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Lung

, Volume 194, Issue 5, pp 755–762 | Cite as

Presence of an Alcohol Use Disorder is Associated with Greater Pneumonia Severity in Hospitalized HIV-Infected Patients

  • Sarah E. Jolley
  • Qasim Alkhafaf
  • Catherine Hough
  • David A. WelshEmail author
Article

Abstract

Purpose

Pneumonia is common and more severe in human immunodeficiency virus (HIV)-infected patients. Alcohol consumption in pneumonia patients without HIV is associated with excess mortality and morbidity. However, studies are lacking on the impact of alcohol on pneumonia and HIV. Our goal was to determine if alcohol use was an independent risk factor for pneumonia severity in HIV-infected patients.

Methods

Secondary analysis of prospective cohort study data evaluating early bronchoscopy for pneumonia diagnosis in HIV patients between 2007 and 2011 was conducted. We defined AUDs using an alcohol use disorder identification test (AUDIT) score as follows: ≥8 indicates hazardous drinking and ≥14 indicates dependence. We quantified pneumonia severity using the pneumonia severity index (PSI). Multivariable linear regression was used to investigate the independent association between alcohol and pneumonia severity.

Results

A total of 196 HIV+ individuals comprised our cohort. Most cohort subjects were middle-aged African American men. Most subjects (70 %) reported not taking antiretroviral therapy. The overall prevalence of hazardous drinking was 24 % in our cohort (48/196) with 10 % (19/196) meeting the criteria for alcohol dependence. Alcohol consumption was significantly associated with pneumonia severity (r = 0.25, p < 0.001). Hazardous drinking (β-coefficient 10.12, 95 % CI 2.95–17.29, p = 0.006) and alcohol dependence (β-coefficient 12.89, 95 % CI 2.59–23.18, p = 0.014) were independent risk factors for pneumonia severity. Reported homelessness and men who have sex with men (MSM) status remained independent risk factors for more severe pneumonia after adjustment for the effects of alcohol.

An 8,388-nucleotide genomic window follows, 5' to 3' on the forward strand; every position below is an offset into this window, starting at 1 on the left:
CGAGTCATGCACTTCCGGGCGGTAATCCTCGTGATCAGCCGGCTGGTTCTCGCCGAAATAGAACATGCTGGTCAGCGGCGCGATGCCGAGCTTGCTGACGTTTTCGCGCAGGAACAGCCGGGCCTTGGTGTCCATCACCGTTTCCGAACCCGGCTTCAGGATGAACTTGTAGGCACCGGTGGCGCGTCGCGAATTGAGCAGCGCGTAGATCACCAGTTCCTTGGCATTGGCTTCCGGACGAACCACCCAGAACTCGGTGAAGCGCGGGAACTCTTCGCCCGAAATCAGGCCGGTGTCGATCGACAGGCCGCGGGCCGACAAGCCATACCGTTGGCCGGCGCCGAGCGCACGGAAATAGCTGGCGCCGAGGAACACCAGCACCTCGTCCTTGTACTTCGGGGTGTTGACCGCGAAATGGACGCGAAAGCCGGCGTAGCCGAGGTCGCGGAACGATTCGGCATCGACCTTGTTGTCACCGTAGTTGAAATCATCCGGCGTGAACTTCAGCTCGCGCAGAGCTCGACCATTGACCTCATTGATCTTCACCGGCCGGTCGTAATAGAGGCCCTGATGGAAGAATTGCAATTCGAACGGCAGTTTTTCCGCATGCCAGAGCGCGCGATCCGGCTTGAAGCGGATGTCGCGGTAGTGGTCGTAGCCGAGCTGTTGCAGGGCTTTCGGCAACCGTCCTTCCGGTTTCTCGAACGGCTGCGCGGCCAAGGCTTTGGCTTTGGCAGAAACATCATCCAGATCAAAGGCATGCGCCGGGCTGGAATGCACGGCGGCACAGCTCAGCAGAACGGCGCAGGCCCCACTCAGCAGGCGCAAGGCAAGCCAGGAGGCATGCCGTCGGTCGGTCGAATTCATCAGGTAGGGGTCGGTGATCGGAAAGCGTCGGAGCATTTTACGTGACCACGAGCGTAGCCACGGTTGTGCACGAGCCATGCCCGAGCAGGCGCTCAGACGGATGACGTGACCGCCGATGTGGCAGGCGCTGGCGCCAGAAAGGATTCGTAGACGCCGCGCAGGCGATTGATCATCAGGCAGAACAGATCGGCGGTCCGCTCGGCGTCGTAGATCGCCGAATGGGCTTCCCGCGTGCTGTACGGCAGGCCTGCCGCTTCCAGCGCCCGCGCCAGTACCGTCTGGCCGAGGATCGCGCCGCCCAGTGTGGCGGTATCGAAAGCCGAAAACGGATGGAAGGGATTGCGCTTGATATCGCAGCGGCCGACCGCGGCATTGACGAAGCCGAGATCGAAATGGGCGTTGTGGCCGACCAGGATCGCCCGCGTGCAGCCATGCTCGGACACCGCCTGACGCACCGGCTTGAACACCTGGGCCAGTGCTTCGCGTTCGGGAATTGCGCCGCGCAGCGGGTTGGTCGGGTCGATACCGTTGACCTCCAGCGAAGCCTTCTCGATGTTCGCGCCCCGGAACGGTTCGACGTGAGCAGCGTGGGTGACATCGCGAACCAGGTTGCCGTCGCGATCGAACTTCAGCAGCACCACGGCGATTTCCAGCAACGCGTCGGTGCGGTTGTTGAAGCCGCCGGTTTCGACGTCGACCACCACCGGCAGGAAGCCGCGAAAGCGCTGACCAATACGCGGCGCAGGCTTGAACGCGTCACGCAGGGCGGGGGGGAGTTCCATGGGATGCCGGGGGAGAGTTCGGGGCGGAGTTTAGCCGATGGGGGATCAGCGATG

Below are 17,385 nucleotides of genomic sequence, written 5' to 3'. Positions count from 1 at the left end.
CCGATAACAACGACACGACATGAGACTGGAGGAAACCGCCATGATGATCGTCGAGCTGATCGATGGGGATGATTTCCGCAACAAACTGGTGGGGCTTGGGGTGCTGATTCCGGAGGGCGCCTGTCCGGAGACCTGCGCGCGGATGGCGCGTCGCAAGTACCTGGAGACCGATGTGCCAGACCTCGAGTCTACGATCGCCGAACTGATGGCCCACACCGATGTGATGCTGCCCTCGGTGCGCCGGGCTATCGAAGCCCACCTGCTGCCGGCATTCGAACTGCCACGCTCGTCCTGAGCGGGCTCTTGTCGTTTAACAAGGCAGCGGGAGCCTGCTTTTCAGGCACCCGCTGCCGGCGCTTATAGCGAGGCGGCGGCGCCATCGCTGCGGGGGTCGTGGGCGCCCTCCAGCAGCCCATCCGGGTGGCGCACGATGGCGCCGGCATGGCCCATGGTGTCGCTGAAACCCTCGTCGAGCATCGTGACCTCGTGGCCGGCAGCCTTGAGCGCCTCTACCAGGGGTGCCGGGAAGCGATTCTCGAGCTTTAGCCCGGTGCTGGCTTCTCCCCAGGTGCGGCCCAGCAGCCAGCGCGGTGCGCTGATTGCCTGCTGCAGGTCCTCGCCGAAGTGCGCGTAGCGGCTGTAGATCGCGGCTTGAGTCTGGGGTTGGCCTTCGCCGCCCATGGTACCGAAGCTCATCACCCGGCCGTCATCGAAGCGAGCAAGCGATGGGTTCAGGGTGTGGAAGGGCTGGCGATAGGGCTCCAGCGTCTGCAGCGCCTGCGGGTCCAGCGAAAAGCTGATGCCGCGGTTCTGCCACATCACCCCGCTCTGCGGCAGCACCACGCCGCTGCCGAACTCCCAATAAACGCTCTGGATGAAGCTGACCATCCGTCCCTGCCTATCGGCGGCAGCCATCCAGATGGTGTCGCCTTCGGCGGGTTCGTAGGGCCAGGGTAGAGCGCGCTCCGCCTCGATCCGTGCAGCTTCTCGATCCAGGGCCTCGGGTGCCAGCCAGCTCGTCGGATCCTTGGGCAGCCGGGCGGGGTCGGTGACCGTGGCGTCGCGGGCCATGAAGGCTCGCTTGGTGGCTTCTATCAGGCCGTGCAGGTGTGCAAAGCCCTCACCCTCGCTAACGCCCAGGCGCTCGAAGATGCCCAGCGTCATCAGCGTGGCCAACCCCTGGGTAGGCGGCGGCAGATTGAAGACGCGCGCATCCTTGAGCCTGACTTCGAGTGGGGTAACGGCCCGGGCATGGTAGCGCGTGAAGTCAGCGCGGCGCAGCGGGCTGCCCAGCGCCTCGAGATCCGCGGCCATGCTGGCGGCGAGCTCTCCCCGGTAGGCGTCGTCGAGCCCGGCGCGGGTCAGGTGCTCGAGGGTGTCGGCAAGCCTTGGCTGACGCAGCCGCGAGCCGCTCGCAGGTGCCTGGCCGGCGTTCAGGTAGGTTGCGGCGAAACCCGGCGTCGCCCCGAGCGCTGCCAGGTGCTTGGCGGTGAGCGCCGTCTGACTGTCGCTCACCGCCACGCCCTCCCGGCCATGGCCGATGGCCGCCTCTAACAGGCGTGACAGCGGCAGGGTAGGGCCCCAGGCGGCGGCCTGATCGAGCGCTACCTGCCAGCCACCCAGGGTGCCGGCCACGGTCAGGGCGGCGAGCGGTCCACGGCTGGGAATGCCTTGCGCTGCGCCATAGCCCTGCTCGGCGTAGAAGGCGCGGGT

Conclusions

In a cohort of HIV patients with pneumonia, presence of an AUD was an independent risk factor for pneumonia severity. Homelessness and MSM status were associated with greater pneumonia severity in AUD patients.

Keywords

Pneumonia severity Alcohol use disorder HIV/AIDS Respiratory illness 

Abbreviations

AUD

Alcohol use disorder

AUDIT

Alcohol use disorders identification test

HAART

Highly active antiretroviral therapy

HIV

Human immunodeficiency virus

IQR

Interquartile range

OI

Opportunistic infection

PLWH

People living with HIV

PSI

Pneumonia severity index

SpO2

Oxygen saturation

Notes

Acknowledgments

SJ, QA, and DW conceived of the study and generated the study design. SJ completed the data analysis. SJ, QA, DW, CH, and SJ contributed to drafting and revision of the manuscript.

Funding

This work was funded by the following National Institutes of Health Grants: P60 AA009803, R24AA19661, PO1 HL076100, and U54 GM104940 (LA CaTS Center).

Compliance with Ethical Standards

Conflicts of interest

The authors have no significant conflicts of interest to report.

Ethical Approval

All procedures performed in studies involving human participants were in accordance with the ethical standards of the institutional and/or national research committee and with the 1964 Helsinki Declaration and its later amendments or comparable ethical standards.

Supplementary material

408_2016_9920_MOESM1_ESM.docx (17 kb)
Supplementary material 1 (DOCX 16 kb)

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Copyright information

© Springer Science+Business Media New York 2016

Authors and Affiliations

  • Sarah E. Jolley
    • 1
  • Qasim Alkhafaf
    • 1
  • Catherine Hough
    • 2
  • David A. Welsh
    • 1
    Email author
  1. 1.Section of Pulmonary/Critical Care Medicine and Allergy/ImmunologyLouisiana State University Health Sciences CenterNew OrleansUSA
  2. 2.Division of Pulmonary and Critical Care MedicineUniversity of WashingtonSeattleUSA

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